It's not slightly less convenient. It's dramatically less convenient. It denies me access to my games while they're borrowing them, it means I have to physically transfer the disc, it means that my friends have to physically transfer the disc back to me, etc.

Quote:
So I agree, it's too bad the family plan went away, but I still want to see proof that you could designate anyone as a family member.
Phil Spencer wrote:
You don't have to send in your birth certificate. You define what a family unit is and the people who connect to you and how that library works.
You wouldn't need the disc. You'd have the game installed on the console.

What? That's not how it's going to work. You need the disc in your machine to play non-downloaded titles.

Xbox One Update wrote:
Also, similar to today, playing disc based games will require that the disc be in the tray.


Scott Betts wrote:
Irontruth wrote:
You can still share your games with family, you just share the disc. Is that slightly less convenient than digital sharing? Yes, but you can still do it.

It's not slightly less convenient. It's dramatically less convenient. It denies me access to my games while they're borrowing them, it means I have to physically transfer the disc, it means that my friends have to physically transfer the disc back to me, etc.

Quote:
So I agree, it's too bad the family plan went away, but I still want to see proof that you could designate anyone as a family member.
Phil Spencer wrote:
You don't have to send in your birth certificate. You define what a family unit is and the people who connect to you and how that library works.

You're right, you do have to physically transfer the disc.

Would you say it's more or less convenient when you want to transfer it to an 11th person?

There's trade off's, I acknowledge that.

Thanks for finally providing an actual piece of information on the family plan, not just paraphrasing and making us take you at your word.

I admit, it does sound cool the way it would have worked and it's too bad they backtracked it. They COULD have kept it though if they had really wanted. Keep the disc tied to the license, but allow the gifting method to happen unlimited times.

If they had just removed the limit of "gift, but only once", that would have solved the used game issue and ownership completely.

Also, I know you think the always-on is cool, here's the thing. The benefit of an always on connection HASN'T gone away. All that's been removed is the REQUIREMENT. You can still access Xbox LIVE exactly the same way you would have when that was still a requirement.

I think constant internet connections are cool too, I just don't like being REQUIRED to have one to play a single-player game. If you doubt the downfall of such a program, I recommend looking up some articles on the latest SimCity and Diablo 3 involving server downtime.

Liberty's Edge

Irontruth wrote:

Just curious, do you have PROOF of what the family sharing looked like? Not speculation, actual proof?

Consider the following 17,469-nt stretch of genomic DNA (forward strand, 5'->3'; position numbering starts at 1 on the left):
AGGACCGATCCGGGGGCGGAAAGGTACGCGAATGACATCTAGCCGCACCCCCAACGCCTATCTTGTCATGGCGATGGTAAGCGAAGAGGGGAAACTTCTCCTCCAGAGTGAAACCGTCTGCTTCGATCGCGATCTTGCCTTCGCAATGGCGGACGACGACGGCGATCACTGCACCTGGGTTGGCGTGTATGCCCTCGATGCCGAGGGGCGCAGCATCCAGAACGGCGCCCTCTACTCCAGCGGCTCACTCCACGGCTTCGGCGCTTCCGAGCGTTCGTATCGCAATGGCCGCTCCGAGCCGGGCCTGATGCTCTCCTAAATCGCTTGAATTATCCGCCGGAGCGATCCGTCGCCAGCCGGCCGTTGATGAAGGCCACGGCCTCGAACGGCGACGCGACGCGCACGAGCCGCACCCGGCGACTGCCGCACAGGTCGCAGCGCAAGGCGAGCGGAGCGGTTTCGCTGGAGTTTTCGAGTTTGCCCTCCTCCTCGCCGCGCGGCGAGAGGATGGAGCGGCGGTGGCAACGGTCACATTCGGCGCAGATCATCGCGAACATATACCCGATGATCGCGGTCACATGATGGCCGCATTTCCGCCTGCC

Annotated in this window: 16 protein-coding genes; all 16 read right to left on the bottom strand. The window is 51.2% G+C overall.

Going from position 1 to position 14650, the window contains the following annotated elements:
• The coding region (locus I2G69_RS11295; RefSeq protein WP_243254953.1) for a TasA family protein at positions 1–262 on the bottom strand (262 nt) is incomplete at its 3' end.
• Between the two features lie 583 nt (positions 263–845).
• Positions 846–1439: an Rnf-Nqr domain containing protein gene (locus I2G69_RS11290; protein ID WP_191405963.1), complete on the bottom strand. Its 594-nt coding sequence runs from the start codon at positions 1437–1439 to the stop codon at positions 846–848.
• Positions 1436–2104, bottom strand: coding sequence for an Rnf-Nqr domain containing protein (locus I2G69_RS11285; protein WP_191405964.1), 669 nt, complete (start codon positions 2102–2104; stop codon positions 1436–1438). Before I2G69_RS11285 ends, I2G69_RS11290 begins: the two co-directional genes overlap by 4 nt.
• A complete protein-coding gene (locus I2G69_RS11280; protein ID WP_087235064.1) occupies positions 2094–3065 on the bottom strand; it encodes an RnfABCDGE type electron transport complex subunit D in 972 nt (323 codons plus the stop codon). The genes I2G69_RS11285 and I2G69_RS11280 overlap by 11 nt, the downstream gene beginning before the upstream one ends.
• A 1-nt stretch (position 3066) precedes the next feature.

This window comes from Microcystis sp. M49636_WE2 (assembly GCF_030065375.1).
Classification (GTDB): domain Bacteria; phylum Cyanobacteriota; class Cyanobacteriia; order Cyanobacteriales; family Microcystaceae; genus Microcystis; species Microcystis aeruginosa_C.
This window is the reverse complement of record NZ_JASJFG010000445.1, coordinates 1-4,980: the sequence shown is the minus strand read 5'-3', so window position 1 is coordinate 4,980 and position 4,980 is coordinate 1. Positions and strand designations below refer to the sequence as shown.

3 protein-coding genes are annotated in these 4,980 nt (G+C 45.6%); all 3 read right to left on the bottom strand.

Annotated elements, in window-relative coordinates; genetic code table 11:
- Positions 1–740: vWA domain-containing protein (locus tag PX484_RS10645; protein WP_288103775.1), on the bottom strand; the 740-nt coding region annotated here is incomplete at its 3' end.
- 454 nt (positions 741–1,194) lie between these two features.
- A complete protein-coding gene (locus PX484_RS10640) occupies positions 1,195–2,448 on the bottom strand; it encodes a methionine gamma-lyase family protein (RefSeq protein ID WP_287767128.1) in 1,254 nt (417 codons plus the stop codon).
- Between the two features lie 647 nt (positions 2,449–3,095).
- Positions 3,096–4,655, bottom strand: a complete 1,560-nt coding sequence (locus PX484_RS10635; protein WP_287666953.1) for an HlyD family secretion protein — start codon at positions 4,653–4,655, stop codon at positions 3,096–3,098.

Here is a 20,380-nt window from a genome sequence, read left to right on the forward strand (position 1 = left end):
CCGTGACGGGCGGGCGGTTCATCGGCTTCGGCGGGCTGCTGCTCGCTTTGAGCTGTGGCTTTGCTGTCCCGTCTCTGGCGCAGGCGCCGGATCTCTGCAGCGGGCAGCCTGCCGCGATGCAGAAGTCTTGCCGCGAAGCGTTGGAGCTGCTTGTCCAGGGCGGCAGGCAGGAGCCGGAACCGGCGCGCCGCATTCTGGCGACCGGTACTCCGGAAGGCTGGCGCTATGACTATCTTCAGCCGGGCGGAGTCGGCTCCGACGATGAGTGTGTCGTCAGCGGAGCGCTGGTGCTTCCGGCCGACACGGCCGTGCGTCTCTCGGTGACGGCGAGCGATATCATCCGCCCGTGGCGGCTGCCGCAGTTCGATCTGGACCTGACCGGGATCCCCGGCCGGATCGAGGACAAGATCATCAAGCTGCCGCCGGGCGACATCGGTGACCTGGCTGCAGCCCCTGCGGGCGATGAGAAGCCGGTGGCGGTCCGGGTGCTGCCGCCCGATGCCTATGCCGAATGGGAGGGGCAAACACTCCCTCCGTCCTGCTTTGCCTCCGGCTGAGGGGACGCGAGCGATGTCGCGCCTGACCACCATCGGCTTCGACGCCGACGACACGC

This may be the best we can get on what the family plan would have been.

So on the family share plan, if you are not the primary owner of the game, you can play the borrowed game for an hour max.

Sounds great to me. As opposed to having the disc and playing for as long as I want.


Irontruth wrote:

You're right, you do have to physically transfer the disc.

Would you say it's more or less convenient when you want to transfer it to an 11th person?

Less convenient, obviously, but seeing as how there is no conceivable situation under which I'd want to transfer it to an eleventh person, and seeing as how, even if I did, I'd still be benefiting more from the ease of lending it to the first ten, I don't really care.

I can't remember ever lending a game to even five people, much less eleven.


Personally I thought the share plan was lame.

Regardless requiring 24-hour check-ins for playing installed disc games without the disc and playing a game that was shared with you is not mutually exclusive with playing a disc game with the disc in indefinitely offline or playing a purchased digital download of the game offline.

Furthermore they could have kept their used game policies for digital downloads and left disc based games with the more traditional format.

Really someone at Microsoft needs to just sit down and think for a bit before writing up policy.


Scott Betts wrote:


What? That's not how it's going to work. You need the disc in your machine to play non-downloaded titles.

Y'know, it's kinda funny.

What happened to "The system is designed around these features, we can't just flip a switch to get rid of them!" stuff when all this first happened?

It seems like it would be easier for them and less like throwing a mini-tantrum to leave the features intact that people liked and hell even leave the ones some didn't as OPTIONS rather than seemingly building the console again from the ground up.


CapeCodRPGer wrote:
Irontruth wrote:

Just curious, do you have PROOF of what the family sharing looked like? Not speculation, actual proof?

This may be the best we can get on what the family plan would have been.

So on the family share plan, if you are not the primary owner of the game, you can play the borrowed game for an hour max.

Sounds great to me. As opposed to having the disc and playing for as long as I want.

This is very disappointing, if true, and would have significantly impacted the utility of the family sharing program. If it turns out to be an accurate summary of how the family sharing program worked, I'm far less saddened by the loss of the sharing program. It may really have been too good to be true.

Then again, so far it's just an anonymous rumor post.


Marthkus wrote:
Furthermore they could have kept their used game policies for digital downloads and left disc based games with the more traditional format.

No, they couldn't have. Physical retailers would have rioted and, unfortunately the console industry remains shackled to a dying brick-and-mortar retail system.


Scott Betts wrote:
I can't remember ever lending a game to even five people, much less eleven.

I happen to remember a few times I have. Sometimes things get old. In particular my N64 collection I had going well after gamecube was relased(though eventually I did sell it, no working 64). It was kinda cool to play older games with friends over at their house or such. Saved them hunting it down too.